I would say that it has been about one year since you last heard from me. We are in for a little bit of a reintroduction. Let's get onto my drum corps "vitals." This upcoming season will be my seventh as a member. I spent the first five of those years as a member of Capital Sound, until the corps went inactive for a very brief period in late 2003. With four years of drum corps left, and a fervent desire to continue marching, I auditioned and earned a spot playing snare for Southwind. This will be my second year in that corps. My parents are both drum corps veterans, and in the Spring of 2004, I wrote an article in DCI Today chronicling the parallels between mine and my father's drum corps experiences. I have spent my entire life around this activity, attending my first show two months prior to my first birthday. Drum corps has come to define me. I had a wonderful experience with my new corps in 2004. Every year I have marched has done something to change how I look at drum corps as a performer, as an observer, and as a student. It is consistently changing, as there is always something new to talk about, even in the off-season.

Andy Dittrich with his new equipment.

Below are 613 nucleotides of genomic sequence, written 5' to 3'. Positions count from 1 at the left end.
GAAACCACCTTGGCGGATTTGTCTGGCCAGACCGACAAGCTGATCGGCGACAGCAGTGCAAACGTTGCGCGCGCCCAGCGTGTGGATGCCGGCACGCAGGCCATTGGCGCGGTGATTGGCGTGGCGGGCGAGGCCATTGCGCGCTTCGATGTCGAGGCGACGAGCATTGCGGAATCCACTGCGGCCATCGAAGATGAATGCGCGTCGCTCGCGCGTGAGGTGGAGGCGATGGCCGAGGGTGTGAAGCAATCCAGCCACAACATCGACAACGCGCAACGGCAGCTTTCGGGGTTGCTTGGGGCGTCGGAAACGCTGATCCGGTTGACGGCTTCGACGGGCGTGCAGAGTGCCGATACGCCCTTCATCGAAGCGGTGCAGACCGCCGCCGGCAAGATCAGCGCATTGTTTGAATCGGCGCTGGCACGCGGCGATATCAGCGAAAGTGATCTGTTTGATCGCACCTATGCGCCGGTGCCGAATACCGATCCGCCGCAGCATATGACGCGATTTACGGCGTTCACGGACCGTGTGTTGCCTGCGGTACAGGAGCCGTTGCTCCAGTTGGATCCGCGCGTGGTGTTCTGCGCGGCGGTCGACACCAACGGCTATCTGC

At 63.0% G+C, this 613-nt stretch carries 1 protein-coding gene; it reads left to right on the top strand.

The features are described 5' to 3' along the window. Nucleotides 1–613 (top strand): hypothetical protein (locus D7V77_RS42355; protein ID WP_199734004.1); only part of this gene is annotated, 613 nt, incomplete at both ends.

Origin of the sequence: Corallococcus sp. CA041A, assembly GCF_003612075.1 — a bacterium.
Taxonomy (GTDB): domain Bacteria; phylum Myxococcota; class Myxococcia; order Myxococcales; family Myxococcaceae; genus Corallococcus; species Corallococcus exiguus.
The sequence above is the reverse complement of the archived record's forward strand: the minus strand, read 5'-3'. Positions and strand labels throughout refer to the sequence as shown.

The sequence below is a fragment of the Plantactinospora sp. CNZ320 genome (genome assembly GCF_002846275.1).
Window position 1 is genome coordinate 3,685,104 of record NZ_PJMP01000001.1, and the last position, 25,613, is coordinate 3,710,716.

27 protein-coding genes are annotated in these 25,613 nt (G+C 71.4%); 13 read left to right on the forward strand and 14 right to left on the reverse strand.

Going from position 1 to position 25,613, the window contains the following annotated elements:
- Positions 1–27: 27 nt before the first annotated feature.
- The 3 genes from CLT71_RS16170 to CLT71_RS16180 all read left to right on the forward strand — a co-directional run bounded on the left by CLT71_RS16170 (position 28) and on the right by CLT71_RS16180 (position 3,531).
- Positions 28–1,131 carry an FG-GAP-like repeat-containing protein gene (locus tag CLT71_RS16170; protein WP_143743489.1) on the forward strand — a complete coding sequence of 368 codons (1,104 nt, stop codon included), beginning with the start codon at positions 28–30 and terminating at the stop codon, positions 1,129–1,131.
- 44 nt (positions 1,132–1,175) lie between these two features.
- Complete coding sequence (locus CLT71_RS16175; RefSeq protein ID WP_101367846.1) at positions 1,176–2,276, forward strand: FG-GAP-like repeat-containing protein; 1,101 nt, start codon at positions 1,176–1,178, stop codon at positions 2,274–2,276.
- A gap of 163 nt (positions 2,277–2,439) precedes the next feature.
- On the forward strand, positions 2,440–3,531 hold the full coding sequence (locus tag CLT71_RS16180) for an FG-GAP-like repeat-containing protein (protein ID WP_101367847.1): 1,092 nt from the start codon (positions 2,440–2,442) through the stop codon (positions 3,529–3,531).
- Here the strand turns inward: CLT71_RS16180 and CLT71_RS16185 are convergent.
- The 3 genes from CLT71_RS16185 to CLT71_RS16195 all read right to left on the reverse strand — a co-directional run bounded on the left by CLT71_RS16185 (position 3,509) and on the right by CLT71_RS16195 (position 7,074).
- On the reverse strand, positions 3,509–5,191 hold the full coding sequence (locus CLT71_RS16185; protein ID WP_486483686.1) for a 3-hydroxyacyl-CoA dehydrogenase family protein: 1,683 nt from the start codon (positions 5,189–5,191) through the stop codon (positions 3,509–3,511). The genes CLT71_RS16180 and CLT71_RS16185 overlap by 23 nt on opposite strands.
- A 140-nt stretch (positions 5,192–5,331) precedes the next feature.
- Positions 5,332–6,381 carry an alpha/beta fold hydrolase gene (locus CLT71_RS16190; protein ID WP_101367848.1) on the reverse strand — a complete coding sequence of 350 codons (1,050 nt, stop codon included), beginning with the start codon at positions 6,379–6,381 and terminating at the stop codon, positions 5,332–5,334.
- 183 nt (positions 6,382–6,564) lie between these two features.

The big news out of Southwind so far is our new endorsement deal with Conn-Selmer. For the very first time, Southwind will have its own horns and its own battery equipment, as well as some brand new front ensemble equipment. It has been a very exciting deal for the corps, and the new instruments are just one of the many benefits we will have from getting an endorsement deal like this one. Endorsements have become a HUGE part of drum corps today. There are endorsements for everything, especially in percussion. A corps will have a drum deal which includes a keyboard/front line deal, and a stick deal, which typically is associated with some signature stick (usually a signature snare stick). Then there is the drum head deal, and the cymbal deal. Some groups even have sponsors for very specific needs. Wind chime endorsements, and deals on Latin equipment, or just concert snare drums or tambourines. Now there are endorsements for uniforms, flags and shoes. Endorsements are great for both sides of the fence. Many drum corps, already faced with the difficulties of a summer of traveling, feeding 150 people, and every possible catastrophe that could occur, are set up very well when they do not have to worry about something so vital to a corps survival as things like instruments, flags, shoes, etc. Corps can now face rising gas prices, bus maintenance, volunteers and issues like that head on, with no concerns over the basics. The endorsers get some great publicity, and the finest performing groups in the world playing with their equipment. A raised awareness of their product to millions of people over a year's time makes it very much worth it for the company. An interesting note on this whole event: My Dad strapped on Ludwig/Musser equipment as a member of the Guardsmen. Maybe some stories on that another day. Now, if we could only get a gasoline endorsement, we would be all set.